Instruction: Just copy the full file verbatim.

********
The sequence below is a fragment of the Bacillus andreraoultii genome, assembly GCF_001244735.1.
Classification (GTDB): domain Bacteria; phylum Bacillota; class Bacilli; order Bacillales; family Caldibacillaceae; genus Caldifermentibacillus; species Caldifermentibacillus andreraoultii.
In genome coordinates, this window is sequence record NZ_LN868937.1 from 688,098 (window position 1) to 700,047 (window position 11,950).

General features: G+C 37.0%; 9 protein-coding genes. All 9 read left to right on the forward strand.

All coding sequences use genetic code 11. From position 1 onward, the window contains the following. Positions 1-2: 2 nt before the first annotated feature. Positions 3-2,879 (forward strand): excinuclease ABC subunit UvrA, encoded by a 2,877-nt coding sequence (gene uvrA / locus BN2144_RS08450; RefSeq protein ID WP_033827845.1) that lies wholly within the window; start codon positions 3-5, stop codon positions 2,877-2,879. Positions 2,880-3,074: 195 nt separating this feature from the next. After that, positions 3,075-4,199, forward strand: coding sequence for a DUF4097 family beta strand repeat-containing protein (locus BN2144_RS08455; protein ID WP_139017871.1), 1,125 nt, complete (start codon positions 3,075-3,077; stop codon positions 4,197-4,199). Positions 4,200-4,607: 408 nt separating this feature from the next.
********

The sequence below is a fragment of the Bacillus andreraoultii genome, assembly GCF_001244735.1.
Classification (GTDB): domain Bacteria; phylum Bacillota; class Bacilli; order Bacillales; family Caldibacillaceae; genus Caldifermentibacillus; species Caldifermentibacillus andreraoultii.
In genome coordinates, this window is sequence record NZ_LN868937.1 from 688,098 (window position 1) to 700,047 (window position 11,950).

General features: G+C 37.0%; 9 protein-coding genes. All 9 read left to right on the forward strand.

All coding sequences use genetic code 11. From position 1 onward, the window contains the following. Positions 1-2: 2 nt before the first annotated feature. Positions 3-2,879 (forward strand): excinuclease ABC subunit UvrA, encoded by a 2,877-nt coding sequence (gene uvrA / locus BN2144_RS08450; RefSeq protein ID WP_033827845.1) that lies wholly within the window; start codon positions 3-5, stop codon positions 2,877-2,879. Positions 2,880-3,074: 195 nt separating this feature from the next. After that, positions 3,075-4,199, forward strand: coding sequence for a DUF4097 family beta strand repeat-containing protein (locus BN2144_RS08455; protein ID WP_139017871.1), 1,125 nt, complete (start codon positions 3,075-3,077; stop codon positions 4,197-4,199). Positions 4,200-4,607: 408 nt separating this feature from the next.